Saturday, February 2, 2019
OSCARS 2019: Green Book (2018)
Driving Miss Daisy” or “Forrest Gump.” You'd think, in our hyper-woke times, prestige flicks like this would be totally discredited. Yet Joe Movie-Goer still loves them and Academy voters are apparently included in that number, resulting in garbage like “The Help” or “The Blind Side” grabbing both nominations and awards. 2018's rendition of this old tune is “Green Book,” a movie that scored five Oscar nominations despite the fact I have yet to find an actual movie fan who likes it.
The film was written by “Psycho Cop Returns” star and Islamophobe Nick Vallelonga, about his father, Frank “Tony Lip” Vallelonga. In the early 1960s, Tony is fired from his job at a night club following an altercation. In need of work, he interviews to be a driver for a “doctor.” That doctor turns out to be Don Shirley, a classical jazz pianist and a black man. Shirley is embarking on a tour of concert venues in the Deep South. Despite being a racist himself, and it meaning several months away from his family, Tony agrees to take the job. On their journey, Tony and Shirley become friends and encounter the struggles of the time.
If “Green Book” was just feel-good twattle about the power of friendship, that would be one thing. Within that utterly pedestrian framework, the film tries to tell a story about racism in 1960s America. It, of course, does this from the perspective of a racist white guy. Was the story of a black, gay man being among the most respected pianist of his time not cinematic enough for you, Peter Farrelly? Because Vallelonga is the movie's hero. He's the one who protects Shirley from the cops when his homosexuality is uncovered. He's the one who stands up to racist highway patrolmen, drunken good ol' boys, or the business owners of the time insisting on segregating Shirley. When Don takes a stand for himself on Christmas Eve, when a club he's playing at won't let him eat there, it's because Tony has taught him to be brave. (This is immediately followed by a sequence where they eat at a black restaurant, Shirley performing in the rowdy jazz band. Cause, you see, he's learned to appreciate the common folks.) Instead of depicting the unique challenges in Shirley's own life, “Green Book” celebrates Vallelonga for moving on from his racism, for learning not to be a piece of shit.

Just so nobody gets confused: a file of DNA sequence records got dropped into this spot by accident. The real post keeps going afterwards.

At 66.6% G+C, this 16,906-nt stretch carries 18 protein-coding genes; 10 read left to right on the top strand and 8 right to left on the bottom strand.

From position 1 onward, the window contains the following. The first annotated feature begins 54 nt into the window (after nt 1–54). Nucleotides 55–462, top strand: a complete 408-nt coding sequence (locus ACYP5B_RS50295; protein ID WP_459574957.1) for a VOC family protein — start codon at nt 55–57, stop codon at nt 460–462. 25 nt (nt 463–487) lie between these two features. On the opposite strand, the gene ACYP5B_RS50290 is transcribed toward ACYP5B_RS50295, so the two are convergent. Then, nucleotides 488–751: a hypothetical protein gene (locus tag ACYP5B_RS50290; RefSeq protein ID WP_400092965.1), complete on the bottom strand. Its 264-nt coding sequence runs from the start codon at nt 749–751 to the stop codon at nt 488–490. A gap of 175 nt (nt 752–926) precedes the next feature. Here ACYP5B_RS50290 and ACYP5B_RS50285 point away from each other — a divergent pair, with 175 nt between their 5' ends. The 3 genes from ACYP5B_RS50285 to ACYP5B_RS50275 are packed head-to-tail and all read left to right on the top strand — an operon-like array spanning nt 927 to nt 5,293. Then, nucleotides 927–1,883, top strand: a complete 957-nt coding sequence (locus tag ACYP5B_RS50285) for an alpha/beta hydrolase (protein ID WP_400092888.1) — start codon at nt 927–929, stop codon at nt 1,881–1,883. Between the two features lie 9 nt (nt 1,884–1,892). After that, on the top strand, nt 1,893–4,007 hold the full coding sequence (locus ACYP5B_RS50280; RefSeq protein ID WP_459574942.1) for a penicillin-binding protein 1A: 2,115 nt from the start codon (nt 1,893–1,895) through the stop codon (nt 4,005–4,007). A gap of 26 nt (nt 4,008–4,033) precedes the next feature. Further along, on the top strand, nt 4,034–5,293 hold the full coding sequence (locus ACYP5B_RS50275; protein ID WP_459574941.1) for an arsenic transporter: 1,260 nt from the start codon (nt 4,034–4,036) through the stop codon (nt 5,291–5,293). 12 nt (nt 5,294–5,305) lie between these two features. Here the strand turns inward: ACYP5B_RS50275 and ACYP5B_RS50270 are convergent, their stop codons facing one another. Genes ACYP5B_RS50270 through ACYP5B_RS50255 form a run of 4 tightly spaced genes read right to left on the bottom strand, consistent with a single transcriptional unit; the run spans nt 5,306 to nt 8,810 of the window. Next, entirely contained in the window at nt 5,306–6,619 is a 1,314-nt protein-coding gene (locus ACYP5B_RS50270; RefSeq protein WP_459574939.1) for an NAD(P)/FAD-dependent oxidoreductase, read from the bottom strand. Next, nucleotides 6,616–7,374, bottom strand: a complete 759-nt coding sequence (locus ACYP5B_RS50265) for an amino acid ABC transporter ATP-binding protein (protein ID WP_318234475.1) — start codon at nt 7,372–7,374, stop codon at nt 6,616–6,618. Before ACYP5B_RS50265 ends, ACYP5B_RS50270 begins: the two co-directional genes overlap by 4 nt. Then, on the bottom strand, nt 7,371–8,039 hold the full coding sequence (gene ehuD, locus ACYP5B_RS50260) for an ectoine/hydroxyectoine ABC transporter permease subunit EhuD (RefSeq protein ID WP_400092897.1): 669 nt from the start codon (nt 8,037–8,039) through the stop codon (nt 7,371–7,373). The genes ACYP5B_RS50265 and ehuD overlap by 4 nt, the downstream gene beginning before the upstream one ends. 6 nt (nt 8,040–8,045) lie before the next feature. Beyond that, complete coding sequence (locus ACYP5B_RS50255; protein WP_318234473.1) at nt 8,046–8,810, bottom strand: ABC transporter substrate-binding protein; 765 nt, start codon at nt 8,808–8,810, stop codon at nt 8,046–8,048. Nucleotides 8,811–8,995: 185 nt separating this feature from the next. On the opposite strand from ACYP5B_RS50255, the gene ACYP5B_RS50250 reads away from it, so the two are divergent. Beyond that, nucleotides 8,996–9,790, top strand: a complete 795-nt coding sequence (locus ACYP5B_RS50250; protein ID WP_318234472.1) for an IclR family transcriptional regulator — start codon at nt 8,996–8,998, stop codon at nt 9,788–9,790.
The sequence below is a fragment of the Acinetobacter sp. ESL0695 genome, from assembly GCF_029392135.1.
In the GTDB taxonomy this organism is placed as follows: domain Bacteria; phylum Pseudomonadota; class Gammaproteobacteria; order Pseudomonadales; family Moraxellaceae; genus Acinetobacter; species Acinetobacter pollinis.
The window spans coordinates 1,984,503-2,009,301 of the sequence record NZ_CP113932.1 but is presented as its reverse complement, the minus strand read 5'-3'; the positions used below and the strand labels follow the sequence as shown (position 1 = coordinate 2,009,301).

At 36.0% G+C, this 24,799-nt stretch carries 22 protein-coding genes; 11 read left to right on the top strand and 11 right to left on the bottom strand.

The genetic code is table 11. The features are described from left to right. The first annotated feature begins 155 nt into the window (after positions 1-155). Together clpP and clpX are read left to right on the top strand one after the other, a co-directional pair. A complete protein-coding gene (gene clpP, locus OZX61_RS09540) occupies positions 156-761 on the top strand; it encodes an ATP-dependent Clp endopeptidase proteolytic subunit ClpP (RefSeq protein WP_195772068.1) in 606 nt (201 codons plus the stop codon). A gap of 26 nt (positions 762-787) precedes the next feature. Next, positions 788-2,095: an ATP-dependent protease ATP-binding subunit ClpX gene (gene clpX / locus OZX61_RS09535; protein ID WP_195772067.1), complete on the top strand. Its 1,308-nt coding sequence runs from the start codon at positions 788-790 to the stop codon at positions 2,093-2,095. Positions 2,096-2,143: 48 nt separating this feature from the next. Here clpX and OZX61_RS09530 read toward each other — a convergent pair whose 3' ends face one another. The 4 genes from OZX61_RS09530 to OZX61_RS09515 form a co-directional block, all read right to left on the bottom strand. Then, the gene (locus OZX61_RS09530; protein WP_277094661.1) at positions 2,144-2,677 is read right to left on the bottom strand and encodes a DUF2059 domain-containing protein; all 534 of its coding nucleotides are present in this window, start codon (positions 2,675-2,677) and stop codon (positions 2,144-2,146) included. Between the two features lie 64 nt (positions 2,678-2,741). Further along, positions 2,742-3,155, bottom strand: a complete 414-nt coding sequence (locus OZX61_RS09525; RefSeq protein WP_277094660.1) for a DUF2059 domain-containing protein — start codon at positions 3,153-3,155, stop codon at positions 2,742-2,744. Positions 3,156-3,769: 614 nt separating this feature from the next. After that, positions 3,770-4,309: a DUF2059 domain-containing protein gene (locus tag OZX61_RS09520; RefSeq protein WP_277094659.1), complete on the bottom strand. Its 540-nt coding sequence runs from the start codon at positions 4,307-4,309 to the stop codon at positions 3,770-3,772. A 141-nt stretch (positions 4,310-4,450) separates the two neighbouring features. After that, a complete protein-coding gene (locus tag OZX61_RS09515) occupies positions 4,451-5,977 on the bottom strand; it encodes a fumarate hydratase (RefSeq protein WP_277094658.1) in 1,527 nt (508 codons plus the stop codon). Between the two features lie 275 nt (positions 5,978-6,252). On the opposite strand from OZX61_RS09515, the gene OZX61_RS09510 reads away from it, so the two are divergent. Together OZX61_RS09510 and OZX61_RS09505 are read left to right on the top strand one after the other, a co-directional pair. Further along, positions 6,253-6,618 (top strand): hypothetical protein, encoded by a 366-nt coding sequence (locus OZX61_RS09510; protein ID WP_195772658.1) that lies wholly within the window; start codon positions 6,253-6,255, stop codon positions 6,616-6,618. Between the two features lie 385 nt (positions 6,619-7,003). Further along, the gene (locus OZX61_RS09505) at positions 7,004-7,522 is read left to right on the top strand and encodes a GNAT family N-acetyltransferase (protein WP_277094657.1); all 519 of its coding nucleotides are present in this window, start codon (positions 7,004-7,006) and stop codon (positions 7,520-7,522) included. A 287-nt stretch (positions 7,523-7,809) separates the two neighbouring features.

Yet, despite all this, some of the baffling praise “Green Book” has received isn't totally misplaced. Mahershala Ali is good as Don Shirley. He's a tightly wound man, with secrets of his own and hidden pain. Ali shows all of this without any showy overacting or blown-up physicality. It's the kind of restraint and command of emotional manners that won Ali his first Oscar and may win him another. It's a technique Viggo Mortensen probably should've try. As Tony, Mortensen inhabits every Italian-American stereotype you can think of. (Yes, he does the hand thing.) The New Yawk accent he puts on is exaggerated and ridiculous. It's an utterly grotesque performance, from an actor who is usually much better than this. Mortensen creates, not a character, but a caricature. But, I'll say this much, the cartoonish delivery of clunky comedic lines did make me laugh once or twice.
the roadguide it takes its title from – because they make them feel better about themselves. “Hey, if this racist slob can learn to treat a person of another race like an actual human being, so can I.” And, whatever, there's an obvious market in talking down to the “I can't be racist, I have a black friend!” audience. But why is deeply middlebrow nonsense like this reaping in the awards and picking up nominations? In a time when America is more divided by ideology than ever before, movies that make racist uncles feel warm and fuzzy should not get a chance at the highest honor in Hollywood. [4/10]